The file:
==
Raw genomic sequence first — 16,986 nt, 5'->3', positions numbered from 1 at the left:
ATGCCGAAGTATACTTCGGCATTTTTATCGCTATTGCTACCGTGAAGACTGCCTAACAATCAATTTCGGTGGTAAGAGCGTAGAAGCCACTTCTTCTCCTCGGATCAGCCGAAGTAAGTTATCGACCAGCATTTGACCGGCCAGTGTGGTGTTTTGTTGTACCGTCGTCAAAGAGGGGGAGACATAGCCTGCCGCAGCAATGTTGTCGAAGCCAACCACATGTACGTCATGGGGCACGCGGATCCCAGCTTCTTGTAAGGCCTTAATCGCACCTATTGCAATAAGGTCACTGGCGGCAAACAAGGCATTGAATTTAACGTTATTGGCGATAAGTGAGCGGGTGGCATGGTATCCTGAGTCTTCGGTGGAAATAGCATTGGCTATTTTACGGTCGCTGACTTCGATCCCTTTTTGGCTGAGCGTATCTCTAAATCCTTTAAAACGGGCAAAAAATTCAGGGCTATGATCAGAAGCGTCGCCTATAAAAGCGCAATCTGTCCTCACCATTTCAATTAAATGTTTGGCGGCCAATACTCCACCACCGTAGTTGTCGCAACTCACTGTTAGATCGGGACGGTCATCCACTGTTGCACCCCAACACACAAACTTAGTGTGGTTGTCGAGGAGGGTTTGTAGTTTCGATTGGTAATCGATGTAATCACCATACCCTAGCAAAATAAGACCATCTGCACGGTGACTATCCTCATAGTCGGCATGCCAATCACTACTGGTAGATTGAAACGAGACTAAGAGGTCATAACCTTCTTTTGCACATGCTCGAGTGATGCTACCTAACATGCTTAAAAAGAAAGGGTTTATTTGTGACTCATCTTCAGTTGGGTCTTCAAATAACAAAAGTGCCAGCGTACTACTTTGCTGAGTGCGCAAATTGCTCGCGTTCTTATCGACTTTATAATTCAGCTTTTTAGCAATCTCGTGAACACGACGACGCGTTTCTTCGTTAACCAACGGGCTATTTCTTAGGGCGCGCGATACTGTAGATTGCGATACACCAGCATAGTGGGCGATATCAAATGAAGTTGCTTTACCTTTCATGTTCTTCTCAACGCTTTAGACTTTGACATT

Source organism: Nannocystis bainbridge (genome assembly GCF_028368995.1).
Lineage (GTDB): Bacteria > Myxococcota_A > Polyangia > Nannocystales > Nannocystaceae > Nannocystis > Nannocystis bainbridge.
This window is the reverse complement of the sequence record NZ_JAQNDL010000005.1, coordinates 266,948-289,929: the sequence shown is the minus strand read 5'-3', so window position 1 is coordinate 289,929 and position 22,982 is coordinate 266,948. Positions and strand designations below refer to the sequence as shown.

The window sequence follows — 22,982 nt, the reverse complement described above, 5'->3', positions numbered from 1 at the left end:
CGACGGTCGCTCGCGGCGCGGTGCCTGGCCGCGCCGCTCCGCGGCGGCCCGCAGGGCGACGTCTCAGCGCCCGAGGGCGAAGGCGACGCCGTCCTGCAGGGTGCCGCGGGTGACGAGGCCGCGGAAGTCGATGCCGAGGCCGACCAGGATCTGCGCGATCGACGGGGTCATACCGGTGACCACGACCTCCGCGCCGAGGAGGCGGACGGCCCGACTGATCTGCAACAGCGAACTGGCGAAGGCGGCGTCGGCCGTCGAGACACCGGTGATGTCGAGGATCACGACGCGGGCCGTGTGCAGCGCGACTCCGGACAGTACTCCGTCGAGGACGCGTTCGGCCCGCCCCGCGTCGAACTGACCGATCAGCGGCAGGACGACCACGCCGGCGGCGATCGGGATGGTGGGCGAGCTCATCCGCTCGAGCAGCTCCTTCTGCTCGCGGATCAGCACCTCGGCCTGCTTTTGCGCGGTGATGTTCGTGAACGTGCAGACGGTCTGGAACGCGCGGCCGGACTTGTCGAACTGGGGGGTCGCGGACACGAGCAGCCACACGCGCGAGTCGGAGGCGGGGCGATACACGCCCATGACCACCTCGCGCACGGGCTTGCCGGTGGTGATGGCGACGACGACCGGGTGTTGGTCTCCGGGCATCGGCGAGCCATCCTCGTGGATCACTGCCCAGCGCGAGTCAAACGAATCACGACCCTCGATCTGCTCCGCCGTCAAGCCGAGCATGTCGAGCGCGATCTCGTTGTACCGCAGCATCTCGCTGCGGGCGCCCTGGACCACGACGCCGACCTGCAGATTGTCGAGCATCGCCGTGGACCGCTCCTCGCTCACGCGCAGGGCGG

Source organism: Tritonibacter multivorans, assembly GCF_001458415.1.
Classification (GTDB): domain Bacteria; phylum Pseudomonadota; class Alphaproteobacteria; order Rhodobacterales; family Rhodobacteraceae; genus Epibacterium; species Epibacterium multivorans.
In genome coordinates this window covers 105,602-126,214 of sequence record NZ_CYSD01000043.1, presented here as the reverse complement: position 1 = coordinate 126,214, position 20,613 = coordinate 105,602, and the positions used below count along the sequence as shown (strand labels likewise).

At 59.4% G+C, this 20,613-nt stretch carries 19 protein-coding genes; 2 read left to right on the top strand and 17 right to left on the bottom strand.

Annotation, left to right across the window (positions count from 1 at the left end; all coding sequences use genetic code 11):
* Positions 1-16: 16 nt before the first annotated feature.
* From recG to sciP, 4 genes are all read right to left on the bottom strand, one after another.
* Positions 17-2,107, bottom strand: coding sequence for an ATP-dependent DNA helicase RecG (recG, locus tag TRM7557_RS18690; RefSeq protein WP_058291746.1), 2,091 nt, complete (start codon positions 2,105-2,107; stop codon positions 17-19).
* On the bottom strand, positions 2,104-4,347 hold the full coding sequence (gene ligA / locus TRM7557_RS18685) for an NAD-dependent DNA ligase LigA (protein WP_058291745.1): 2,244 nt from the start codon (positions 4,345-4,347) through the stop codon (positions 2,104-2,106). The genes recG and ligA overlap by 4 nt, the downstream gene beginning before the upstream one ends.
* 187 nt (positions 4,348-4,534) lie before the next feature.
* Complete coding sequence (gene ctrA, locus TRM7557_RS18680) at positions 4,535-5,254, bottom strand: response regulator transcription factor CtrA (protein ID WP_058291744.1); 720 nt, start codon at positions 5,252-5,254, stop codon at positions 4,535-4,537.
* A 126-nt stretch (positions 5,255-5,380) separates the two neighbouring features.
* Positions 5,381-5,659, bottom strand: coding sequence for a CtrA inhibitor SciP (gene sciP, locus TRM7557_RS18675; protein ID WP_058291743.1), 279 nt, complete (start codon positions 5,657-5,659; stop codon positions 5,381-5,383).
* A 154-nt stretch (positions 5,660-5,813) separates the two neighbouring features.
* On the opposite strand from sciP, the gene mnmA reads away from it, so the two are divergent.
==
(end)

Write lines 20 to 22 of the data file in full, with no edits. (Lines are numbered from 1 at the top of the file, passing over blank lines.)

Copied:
* Positions 5,381-5,659, bottom strand: coding sequence for a CtrA inhibitor SciP (gene sciP, locus TRM7557_RS18675; protein ID WP_058291743.1), 279 nt, complete (start codon positions 5,657-5,659; stop codon positions 5,381-5,383).
* A 154-nt stretch (positions 5,660-5,813) separates the two neighbouring features.
* On the opposite strand from sciP, the gene mnmA reads away from it, so the two are divergent.